Concessional contributions

Although the five year rolling catch-up of concessional contributions rule came into effect from 1 July 2018 it is really now that we can start to utilise the benefits.

From 1 July 2018 super fund members with a total super balance below $500,000 can soak up unused concessional contributions caps from prior years. This means that the first year in which this can be accessed is the 2019-20 financial year. Combined with the removal of the 10% rule (read our blog Making Personal Contributions to Super) a great opportunity to reduce your personal tax and boost your super savings arises.

Let’s have a look at an example:

Ted has a super balance as at 30 June 2018 of $325,000. In the 2019 financial year his employer contributed $9,500 to super. He therefore had not used his full cap of $25,000. In 2020 Ted’s employer again contributes $9,500. Ted speaks to his advisor and decides to contribute $15,500 of catch-up concessional contributions from the previous financial year and a further $15,500 for the current financial year. Over the 2019 and 2020 year’s Ted has therefore contributed a total of $50,000 made up of $31,000 of additional personal contributions and $19,000 of employer contributions.

Not only has Ted boosted his super but he reduced his taxable income by $31,000 and has a net tax saving of $6,630. What a great outcome.

Let’s look at some other great ways this new rule can help you.

Marnie wasn’t working during the 2019 and 2020 financial years as she was on maternity leave. She therefore made no concessional contributions to super. Near the end of 2020 Marnie sells her investment property resulting in a net capital gain of $125,000. Marnie speaks to her advisor to see what she can do about reducing her tax. After learning of this new rule Marnie contributes $50,000 to super in June 2020 being the unused cap from 2019 and 2020. The contributions are taxed at 15% but Marnie saves $19,875 in personal tax. Her net tax saving is therefore $12,375. She has also boosted her super despite not contributing over the last 2 years.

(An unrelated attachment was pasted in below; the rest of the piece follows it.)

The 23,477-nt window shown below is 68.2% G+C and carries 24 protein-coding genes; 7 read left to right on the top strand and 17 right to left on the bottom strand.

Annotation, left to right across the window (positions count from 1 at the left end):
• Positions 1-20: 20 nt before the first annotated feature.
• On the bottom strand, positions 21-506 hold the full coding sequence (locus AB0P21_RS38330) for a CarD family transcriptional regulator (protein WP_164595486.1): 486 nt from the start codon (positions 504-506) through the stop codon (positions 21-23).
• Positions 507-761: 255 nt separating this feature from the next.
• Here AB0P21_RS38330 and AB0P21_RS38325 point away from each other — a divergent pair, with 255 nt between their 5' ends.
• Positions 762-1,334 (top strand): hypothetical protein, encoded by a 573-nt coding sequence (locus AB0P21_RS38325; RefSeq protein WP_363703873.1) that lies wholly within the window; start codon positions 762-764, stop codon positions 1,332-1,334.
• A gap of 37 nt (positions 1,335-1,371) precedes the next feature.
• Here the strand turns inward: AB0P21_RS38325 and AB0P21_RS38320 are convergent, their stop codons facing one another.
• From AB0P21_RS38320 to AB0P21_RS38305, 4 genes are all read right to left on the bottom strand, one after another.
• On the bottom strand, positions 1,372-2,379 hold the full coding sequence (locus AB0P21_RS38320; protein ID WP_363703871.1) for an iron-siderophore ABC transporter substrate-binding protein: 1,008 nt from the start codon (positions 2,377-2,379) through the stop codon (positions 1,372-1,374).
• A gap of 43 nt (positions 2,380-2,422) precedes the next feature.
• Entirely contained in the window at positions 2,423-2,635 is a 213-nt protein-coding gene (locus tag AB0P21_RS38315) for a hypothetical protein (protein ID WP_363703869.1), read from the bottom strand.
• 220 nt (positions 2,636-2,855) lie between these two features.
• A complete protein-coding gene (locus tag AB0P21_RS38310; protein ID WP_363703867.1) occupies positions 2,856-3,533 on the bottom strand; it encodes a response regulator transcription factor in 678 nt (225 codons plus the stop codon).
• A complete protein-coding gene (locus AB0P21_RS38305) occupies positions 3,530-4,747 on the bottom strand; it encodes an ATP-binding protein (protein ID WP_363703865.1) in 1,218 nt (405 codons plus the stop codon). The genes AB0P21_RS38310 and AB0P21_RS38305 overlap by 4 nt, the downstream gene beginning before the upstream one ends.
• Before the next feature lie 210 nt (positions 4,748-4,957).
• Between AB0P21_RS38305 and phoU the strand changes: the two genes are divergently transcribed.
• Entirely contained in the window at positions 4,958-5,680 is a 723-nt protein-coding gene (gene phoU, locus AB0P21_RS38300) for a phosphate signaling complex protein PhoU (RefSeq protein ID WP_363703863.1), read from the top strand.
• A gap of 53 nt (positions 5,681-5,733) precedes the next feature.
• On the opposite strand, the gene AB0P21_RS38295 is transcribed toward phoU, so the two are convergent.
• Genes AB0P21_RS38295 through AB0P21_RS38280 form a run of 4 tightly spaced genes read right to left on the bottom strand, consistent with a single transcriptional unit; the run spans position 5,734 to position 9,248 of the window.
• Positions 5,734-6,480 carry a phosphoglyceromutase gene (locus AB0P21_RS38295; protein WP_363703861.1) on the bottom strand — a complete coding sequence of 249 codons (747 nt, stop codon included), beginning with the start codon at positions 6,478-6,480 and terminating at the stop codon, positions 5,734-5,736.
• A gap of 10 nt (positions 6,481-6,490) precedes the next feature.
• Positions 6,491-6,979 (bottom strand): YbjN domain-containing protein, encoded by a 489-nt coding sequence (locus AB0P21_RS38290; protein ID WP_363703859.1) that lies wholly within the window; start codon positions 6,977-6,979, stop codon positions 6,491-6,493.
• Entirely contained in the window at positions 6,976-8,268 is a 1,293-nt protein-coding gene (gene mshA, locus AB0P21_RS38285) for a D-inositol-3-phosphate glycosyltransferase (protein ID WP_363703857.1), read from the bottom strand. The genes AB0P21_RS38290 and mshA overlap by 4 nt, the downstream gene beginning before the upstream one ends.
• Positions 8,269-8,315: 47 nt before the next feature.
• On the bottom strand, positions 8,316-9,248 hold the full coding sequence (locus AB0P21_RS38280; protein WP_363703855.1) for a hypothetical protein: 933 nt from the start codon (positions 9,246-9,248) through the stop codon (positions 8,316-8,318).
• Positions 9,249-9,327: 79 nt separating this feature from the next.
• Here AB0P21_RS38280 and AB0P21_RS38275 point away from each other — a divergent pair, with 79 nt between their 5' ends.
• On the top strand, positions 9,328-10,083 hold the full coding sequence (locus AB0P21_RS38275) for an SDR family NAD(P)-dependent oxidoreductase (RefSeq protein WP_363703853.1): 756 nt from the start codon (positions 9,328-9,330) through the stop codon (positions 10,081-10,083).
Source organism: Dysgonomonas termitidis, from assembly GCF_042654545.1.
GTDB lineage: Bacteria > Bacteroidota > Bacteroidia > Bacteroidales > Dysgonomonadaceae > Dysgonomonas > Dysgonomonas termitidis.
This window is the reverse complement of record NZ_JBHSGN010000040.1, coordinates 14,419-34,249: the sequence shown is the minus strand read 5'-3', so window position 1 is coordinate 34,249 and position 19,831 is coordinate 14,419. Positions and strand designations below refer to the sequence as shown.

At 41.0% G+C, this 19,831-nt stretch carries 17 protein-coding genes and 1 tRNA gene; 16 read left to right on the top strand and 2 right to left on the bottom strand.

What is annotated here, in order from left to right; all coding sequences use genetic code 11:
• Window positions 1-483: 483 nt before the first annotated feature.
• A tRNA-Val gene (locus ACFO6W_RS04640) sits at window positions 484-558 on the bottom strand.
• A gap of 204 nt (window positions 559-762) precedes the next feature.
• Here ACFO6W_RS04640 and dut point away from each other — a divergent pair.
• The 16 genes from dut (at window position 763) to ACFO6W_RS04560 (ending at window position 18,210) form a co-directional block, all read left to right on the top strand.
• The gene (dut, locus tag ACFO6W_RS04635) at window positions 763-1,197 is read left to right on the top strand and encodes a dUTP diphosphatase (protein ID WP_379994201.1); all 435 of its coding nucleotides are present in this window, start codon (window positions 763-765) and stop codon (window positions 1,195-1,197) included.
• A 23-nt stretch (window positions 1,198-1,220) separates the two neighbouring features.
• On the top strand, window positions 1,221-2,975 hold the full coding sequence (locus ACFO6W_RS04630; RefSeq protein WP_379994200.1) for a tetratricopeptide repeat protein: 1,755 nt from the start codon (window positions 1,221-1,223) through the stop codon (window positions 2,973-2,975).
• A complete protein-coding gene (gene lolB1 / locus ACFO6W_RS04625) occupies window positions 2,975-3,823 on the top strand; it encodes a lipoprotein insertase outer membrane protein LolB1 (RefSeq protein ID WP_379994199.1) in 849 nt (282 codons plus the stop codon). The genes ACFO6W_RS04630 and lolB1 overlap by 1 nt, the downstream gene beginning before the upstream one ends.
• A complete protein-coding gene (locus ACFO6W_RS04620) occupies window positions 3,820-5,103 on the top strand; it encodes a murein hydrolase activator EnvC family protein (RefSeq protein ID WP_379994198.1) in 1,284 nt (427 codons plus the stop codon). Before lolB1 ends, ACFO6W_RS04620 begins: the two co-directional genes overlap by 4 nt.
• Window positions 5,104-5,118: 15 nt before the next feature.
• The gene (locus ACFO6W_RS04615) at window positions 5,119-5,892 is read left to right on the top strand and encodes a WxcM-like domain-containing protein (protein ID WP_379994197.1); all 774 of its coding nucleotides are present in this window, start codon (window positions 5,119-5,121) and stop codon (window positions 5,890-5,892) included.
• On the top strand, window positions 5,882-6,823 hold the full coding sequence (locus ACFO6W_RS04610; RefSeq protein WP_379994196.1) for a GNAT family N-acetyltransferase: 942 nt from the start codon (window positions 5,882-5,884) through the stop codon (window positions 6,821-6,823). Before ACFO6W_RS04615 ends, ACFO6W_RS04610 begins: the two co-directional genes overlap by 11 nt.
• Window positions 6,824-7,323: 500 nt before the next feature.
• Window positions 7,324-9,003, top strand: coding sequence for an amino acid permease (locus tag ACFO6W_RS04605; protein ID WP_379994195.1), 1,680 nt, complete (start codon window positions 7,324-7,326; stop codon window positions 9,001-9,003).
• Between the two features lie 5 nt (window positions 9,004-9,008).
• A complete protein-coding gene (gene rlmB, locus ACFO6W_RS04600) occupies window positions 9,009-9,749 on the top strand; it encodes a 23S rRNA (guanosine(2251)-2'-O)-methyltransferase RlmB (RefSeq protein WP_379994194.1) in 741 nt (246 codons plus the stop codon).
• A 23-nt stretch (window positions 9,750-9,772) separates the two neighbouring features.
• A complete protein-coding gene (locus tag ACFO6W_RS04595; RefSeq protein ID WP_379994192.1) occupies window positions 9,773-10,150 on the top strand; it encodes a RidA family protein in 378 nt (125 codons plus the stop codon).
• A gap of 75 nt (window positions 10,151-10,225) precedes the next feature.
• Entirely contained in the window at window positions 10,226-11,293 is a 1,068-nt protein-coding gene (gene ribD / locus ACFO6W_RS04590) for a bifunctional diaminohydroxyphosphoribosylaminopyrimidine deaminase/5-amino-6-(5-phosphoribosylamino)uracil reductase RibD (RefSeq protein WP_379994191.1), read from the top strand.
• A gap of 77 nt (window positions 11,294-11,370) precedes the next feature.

Lee works on oil rigs off the coast of WA. Due to the cyclical nature of this work Lee earned no income in 2019 and 2020. In 2021 however Lee worked under a lengthy contract. His salary was $200,000 and his employer contributed $19,000 to super. Lee then decided to contribute an additional lump sum in 2021 of $50,000 (using his unused cap from 2019 and 2020) and claims a personal tax deduction. After considering division 293 (read our blog Division 293 Tax) the net tax saving to Lee is $8,035.

So as you can see there are many situations where we can benefit from this rule. What a fantastic incentive to build your super savings.

Always speak to your advisor before making decisions about super or contact Your Super Specialist here.

This information has been prepared without taking into account your objectives, financial situation or needs. Because of this, you should, before acting on this information, consider its appropriateness, having regard to your objectives, financial situation or needs.